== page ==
Typhus is a bacterial disease spread by lice or fleas.
Typhus is caused by one of two types of bacteria: Rickettsia typhi or Rickettsia prowazekii. The form of typus depends on which type of bacteria causes the infection.
Rickettsia typhi causes murine or endemic typhus. Endemic typhus is uncommon in the United States. It is usually seen in areas where hygiene is poor and the temperature is cold. Endemic typhus is sometimes called "jail fever." Lice and fleas of flying squirrels spread the bacteria.
Murine typhus occurs in the southeastern and southern United States, often during the summer and fall. It is rarely deadly. Risk factors for murine typhus include:
- Exposure to rat fleas or rat feces
- Exposure to other animals (such as cats, opossums, raccoons, skunks, and rats)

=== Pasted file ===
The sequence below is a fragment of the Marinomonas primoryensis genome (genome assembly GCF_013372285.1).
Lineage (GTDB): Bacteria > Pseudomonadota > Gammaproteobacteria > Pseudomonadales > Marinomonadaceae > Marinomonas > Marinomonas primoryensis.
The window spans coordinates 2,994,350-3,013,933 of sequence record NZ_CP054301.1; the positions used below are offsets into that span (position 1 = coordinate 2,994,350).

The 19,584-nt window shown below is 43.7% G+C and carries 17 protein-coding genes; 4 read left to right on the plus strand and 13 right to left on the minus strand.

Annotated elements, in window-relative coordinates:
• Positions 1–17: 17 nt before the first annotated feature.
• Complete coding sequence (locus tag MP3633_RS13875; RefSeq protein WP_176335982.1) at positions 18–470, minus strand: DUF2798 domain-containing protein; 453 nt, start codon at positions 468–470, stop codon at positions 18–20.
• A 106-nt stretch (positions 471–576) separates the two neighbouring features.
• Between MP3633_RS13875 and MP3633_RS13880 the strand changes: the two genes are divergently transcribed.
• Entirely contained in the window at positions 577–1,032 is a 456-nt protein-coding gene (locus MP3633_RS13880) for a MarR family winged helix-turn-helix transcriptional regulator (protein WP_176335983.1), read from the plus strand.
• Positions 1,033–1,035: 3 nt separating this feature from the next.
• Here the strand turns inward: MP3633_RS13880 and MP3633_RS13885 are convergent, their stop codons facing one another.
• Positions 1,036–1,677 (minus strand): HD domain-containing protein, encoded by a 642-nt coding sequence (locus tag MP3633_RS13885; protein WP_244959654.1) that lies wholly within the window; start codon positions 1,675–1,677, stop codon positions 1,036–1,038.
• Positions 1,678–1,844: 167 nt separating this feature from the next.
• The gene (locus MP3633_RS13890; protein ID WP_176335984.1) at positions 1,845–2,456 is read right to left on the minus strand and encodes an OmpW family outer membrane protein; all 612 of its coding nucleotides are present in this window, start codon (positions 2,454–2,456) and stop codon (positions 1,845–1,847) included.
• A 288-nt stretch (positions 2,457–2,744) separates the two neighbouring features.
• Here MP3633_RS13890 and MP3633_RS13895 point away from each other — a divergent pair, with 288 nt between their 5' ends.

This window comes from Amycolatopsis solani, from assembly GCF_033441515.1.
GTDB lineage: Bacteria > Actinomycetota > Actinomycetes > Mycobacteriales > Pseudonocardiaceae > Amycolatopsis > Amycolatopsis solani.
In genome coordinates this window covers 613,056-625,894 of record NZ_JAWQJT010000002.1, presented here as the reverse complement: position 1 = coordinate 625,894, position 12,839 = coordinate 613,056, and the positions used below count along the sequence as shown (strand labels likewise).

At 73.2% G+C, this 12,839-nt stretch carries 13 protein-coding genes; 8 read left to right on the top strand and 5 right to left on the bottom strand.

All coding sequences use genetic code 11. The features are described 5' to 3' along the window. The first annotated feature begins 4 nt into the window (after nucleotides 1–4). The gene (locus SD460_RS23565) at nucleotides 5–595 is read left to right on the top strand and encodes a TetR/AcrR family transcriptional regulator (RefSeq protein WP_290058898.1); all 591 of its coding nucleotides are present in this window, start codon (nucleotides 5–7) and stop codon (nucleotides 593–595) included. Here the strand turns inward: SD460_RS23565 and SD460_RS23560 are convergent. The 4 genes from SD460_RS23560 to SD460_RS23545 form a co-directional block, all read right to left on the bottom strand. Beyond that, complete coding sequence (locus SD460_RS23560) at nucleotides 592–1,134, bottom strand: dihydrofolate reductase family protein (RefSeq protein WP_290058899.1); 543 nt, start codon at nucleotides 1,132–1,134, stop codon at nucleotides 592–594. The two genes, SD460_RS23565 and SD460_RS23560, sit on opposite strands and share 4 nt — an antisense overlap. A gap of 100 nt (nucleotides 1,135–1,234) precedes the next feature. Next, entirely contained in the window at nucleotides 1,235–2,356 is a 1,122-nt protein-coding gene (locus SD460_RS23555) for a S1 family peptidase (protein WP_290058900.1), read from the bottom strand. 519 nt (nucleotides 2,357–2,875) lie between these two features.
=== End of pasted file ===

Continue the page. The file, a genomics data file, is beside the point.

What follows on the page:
Rickettsia prowazekii causes epidemic typhus and Brill-Zinsser disease. Brill-Zinsser disease is a mild form of epidemic typhus. It occurs when the disease re-activates in a person who was previously infected. It is more common in the elderly.
Typhus is an infectious disease which is transmitted by lice or fleas and characterized by high fever, a transient rash, and fairly severe illness.
Murine typhus; Epidemic typhus; Endemic typhus; Brill-Zinsser disease; Jail fever